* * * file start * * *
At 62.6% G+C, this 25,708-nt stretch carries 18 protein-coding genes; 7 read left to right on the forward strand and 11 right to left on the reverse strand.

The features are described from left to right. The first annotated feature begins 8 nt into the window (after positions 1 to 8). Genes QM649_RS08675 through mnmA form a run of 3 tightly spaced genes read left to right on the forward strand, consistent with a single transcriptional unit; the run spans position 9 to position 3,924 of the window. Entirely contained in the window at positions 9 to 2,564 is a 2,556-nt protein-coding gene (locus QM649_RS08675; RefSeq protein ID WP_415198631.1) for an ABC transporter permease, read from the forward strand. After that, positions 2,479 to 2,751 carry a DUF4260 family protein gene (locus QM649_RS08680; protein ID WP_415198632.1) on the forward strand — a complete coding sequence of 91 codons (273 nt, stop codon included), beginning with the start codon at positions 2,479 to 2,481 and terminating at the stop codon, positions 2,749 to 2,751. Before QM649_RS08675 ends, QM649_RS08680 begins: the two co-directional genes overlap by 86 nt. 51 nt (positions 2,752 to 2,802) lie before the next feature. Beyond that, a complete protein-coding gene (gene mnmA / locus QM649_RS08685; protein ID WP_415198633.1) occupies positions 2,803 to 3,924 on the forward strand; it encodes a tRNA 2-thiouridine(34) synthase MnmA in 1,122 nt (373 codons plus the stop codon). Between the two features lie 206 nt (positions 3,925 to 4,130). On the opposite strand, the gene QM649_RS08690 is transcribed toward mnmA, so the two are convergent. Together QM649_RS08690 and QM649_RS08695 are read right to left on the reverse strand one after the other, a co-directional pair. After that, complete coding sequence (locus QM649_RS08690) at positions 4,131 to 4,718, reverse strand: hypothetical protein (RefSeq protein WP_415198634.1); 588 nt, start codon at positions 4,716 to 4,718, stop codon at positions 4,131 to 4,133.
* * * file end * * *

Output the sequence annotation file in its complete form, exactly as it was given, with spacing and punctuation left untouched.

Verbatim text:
At 62.6% G+C, this 25,708-nt stretch carries 18 protein-coding genes; 7 read left to right on the forward strand and 11 right to left on the reverse strand.

The features are described from left to right. The first annotated feature begins 8 nt into the window (after positions 1 to 8). Genes QM649_RS08675 through mnmA form a run of 3 tightly spaced genes read left to right on the forward strand, consistent with a single transcriptional unit; the run spans position 9 to position 3,924 of the window. Entirely contained in the window at positions 9 to 2,564 is a 2,556-nt protein-coding gene (locus QM649_RS08675; RefSeq protein ID WP_415198631.1) for an ABC transporter permease, read from the forward strand. After that, positions 2,479 to 2,751 carry a DUF4260 family protein gene (locus QM649_RS08680; protein ID WP_415198632.1) on the forward strand — a complete coding sequence of 91 codons (273 nt, stop codon included), beginning with the start codon at positions 2,479 to 2,481 and terminating at the stop codon, positions 2,749 to 2,751. Before QM649_RS08675 ends, QM649_RS08680 begins: the two co-directional genes overlap by 86 nt. 51 nt (positions 2,752 to 2,802) lie before the next feature. Beyond that, a complete protein-coding gene (gene mnmA / locus QM649_RS08685; protein ID WP_415198633.1) occupies positions 2,803 to 3,924 on the forward strand; it encodes a tRNA 2-thiouridine(34) synthase MnmA in 1,122 nt (373 codons plus the stop codon). Between the two features lie 206 nt (positions 3,925 to 4,130). On the opposite strand, the gene QM649_RS08690 is transcribed toward mnmA, so the two are convergent. Together QM649_RS08690 and QM649_RS08695 are read right to left on the reverse strand one after the other, a co-directional pair. After that, complete coding sequence (locus QM649_RS08690) at positions 4,131 to 4,718, reverse strand: hypothetical protein (RefSeq protein WP_415198634.1); 588 nt, start codon at positions 4,716 to 4,718, stop codon at positions 4,131 to 4,133.